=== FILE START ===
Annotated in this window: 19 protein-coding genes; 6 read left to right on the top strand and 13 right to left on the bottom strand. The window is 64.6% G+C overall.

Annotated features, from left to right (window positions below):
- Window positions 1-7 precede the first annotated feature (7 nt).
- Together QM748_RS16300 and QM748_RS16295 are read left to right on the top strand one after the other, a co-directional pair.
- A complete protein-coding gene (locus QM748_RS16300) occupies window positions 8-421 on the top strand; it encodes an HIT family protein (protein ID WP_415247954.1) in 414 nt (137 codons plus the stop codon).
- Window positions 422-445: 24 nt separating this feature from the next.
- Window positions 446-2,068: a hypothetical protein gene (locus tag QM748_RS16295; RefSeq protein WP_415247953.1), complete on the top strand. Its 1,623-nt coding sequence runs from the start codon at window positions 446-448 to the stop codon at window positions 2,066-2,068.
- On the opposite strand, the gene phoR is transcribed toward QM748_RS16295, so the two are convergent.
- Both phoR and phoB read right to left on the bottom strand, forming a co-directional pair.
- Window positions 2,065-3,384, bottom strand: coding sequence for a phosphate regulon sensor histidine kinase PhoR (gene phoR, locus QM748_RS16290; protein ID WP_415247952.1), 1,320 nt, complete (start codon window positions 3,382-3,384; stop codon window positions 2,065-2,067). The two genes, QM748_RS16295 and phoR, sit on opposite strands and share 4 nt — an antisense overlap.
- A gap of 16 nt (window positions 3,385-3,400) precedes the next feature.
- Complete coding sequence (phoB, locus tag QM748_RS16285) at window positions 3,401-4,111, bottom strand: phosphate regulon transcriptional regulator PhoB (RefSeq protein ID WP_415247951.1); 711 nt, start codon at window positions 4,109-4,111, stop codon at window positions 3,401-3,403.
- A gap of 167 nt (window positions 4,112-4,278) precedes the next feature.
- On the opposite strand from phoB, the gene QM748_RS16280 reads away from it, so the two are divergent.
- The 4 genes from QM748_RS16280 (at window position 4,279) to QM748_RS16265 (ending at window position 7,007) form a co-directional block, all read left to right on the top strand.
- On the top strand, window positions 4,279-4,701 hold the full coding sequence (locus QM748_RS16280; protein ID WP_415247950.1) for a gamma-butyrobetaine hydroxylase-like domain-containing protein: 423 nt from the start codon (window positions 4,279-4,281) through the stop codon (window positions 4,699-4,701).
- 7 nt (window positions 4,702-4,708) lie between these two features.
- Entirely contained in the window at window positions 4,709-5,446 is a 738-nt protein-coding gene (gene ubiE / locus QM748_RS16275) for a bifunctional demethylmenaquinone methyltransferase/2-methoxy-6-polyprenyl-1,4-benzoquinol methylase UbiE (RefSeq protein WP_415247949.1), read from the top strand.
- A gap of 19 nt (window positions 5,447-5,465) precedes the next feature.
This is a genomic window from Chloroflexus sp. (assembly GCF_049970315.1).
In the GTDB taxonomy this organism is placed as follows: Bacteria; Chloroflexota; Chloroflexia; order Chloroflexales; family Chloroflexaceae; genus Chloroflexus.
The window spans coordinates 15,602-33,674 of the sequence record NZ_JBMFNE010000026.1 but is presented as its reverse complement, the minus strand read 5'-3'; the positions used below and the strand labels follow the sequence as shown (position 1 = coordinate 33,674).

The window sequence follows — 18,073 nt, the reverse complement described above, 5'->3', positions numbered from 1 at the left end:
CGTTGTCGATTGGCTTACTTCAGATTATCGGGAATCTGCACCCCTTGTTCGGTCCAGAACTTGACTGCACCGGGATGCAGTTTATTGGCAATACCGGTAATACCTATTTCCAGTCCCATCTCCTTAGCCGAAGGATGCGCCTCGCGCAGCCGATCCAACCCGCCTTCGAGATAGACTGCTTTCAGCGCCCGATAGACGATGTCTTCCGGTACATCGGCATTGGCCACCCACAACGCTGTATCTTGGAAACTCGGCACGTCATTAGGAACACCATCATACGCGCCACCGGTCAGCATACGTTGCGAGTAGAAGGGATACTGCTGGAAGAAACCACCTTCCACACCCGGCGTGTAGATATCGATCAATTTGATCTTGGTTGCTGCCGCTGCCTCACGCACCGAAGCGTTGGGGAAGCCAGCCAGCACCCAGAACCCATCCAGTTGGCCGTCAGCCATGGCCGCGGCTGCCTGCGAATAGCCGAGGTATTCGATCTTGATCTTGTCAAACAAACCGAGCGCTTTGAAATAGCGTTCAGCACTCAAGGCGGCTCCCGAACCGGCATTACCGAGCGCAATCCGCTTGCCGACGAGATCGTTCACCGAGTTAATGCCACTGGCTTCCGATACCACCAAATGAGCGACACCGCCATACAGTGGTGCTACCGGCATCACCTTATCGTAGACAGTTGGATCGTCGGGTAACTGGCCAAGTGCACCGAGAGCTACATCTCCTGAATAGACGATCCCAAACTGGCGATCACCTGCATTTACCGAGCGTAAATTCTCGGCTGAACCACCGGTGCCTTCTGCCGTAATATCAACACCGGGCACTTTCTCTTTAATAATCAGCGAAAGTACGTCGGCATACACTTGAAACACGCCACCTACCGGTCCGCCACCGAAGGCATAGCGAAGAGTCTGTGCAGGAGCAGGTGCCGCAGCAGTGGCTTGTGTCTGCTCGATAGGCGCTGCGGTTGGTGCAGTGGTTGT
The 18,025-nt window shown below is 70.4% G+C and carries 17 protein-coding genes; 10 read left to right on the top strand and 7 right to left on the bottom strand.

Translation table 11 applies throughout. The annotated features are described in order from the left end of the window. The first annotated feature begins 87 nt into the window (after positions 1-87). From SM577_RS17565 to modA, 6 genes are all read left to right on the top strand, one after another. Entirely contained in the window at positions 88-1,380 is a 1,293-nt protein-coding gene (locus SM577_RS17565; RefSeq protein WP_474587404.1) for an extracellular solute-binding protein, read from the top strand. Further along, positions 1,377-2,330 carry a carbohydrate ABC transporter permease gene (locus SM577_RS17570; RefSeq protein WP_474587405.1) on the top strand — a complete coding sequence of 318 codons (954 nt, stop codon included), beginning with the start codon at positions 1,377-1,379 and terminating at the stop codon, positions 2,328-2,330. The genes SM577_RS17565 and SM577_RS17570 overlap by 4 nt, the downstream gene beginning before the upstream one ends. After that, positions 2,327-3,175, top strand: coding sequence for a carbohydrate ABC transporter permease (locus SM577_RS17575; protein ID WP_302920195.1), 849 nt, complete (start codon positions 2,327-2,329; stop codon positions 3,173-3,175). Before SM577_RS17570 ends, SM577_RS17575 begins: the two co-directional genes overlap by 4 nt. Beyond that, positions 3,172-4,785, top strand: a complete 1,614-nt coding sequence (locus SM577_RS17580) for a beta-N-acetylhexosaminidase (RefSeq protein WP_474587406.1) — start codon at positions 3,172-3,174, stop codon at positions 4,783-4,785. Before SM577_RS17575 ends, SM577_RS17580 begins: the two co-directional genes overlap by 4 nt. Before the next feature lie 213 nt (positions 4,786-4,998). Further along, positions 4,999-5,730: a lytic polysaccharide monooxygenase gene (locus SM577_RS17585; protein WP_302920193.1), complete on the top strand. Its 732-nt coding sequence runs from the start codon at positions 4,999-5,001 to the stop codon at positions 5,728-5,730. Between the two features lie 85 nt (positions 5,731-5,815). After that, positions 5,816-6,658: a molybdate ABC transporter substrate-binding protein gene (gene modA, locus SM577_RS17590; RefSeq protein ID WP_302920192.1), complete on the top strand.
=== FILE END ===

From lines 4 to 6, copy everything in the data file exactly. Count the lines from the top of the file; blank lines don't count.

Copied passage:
- Together QM748_RS16300 and QM748_RS16295 are read left to right on the top strand one after the other, a co-directional pair.
- A complete protein-coding gene (locus QM748_RS16300) occupies window positions 8-421 on the top strand; it encodes an HIT family protein (protein ID WP_415247954.1) in 414 nt (137 codons plus the stop codon).
- Window positions 422-445: 24 nt separating this feature from the next.